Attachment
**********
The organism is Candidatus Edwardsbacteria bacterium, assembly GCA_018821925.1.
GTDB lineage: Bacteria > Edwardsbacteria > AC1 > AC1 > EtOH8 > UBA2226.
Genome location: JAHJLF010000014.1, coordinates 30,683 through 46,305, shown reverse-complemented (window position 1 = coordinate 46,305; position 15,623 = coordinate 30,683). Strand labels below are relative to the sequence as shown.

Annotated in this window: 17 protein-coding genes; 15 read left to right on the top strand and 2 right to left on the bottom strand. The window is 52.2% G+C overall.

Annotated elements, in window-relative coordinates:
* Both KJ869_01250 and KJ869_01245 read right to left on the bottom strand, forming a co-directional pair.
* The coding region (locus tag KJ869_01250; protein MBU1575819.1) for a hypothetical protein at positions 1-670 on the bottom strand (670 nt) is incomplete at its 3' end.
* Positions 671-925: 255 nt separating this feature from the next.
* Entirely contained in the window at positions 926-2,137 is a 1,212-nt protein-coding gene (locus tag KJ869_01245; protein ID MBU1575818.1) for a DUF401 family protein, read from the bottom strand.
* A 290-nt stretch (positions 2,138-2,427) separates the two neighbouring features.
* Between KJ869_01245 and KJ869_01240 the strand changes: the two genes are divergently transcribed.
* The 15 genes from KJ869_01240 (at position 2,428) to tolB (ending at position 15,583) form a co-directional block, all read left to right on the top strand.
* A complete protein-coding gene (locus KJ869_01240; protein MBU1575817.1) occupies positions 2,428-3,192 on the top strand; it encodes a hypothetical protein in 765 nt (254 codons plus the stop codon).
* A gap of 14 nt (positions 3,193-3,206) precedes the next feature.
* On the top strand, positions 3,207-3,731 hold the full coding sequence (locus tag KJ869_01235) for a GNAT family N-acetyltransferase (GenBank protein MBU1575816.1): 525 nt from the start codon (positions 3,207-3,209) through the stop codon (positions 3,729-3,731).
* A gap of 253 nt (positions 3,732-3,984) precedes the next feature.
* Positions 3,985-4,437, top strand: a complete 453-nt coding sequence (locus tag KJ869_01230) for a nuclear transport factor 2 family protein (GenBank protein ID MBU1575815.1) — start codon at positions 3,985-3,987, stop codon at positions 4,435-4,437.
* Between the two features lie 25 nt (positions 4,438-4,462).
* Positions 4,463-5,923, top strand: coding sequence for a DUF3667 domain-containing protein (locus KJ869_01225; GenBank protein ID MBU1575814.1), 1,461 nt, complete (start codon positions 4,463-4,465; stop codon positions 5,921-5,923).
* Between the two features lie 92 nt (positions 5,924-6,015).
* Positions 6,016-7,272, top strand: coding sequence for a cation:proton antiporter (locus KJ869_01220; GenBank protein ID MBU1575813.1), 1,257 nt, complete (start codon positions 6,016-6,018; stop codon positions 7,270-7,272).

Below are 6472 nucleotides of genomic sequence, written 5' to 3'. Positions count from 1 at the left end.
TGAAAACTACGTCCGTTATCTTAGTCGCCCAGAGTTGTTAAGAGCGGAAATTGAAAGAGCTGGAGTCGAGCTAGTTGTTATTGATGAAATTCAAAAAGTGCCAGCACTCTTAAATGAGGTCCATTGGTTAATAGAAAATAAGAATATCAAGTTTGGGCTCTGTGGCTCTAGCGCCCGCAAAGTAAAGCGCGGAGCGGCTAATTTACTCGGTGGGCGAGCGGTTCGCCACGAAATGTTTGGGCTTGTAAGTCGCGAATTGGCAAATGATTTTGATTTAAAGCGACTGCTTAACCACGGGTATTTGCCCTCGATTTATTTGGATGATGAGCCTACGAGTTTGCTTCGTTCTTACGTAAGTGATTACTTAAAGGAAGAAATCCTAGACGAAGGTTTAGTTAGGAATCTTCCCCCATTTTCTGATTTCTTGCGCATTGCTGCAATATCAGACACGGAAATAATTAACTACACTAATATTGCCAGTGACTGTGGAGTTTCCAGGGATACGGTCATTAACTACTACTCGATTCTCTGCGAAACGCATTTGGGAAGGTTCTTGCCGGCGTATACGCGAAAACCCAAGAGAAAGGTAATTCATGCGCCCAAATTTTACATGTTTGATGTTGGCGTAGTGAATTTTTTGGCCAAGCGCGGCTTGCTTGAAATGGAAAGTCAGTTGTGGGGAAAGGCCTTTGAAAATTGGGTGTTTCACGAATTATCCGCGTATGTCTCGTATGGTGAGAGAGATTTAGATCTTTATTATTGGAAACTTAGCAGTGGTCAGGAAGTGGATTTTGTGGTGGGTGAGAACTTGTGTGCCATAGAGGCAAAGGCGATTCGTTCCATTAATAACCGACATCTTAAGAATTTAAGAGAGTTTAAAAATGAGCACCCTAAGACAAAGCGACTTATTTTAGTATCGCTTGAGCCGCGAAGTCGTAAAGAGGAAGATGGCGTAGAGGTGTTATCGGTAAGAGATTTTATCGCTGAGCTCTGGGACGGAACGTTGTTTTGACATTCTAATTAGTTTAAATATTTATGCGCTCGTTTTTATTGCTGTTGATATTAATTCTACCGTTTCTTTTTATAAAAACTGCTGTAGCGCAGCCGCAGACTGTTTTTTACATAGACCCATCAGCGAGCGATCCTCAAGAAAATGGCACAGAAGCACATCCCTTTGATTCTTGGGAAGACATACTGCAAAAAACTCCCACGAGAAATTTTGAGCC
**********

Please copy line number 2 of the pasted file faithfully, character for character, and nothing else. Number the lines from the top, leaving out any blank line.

GTDB lineage: Bacteria > Edwardsbacteria > AC1 > AC1 > EtOH8 > UBA2226.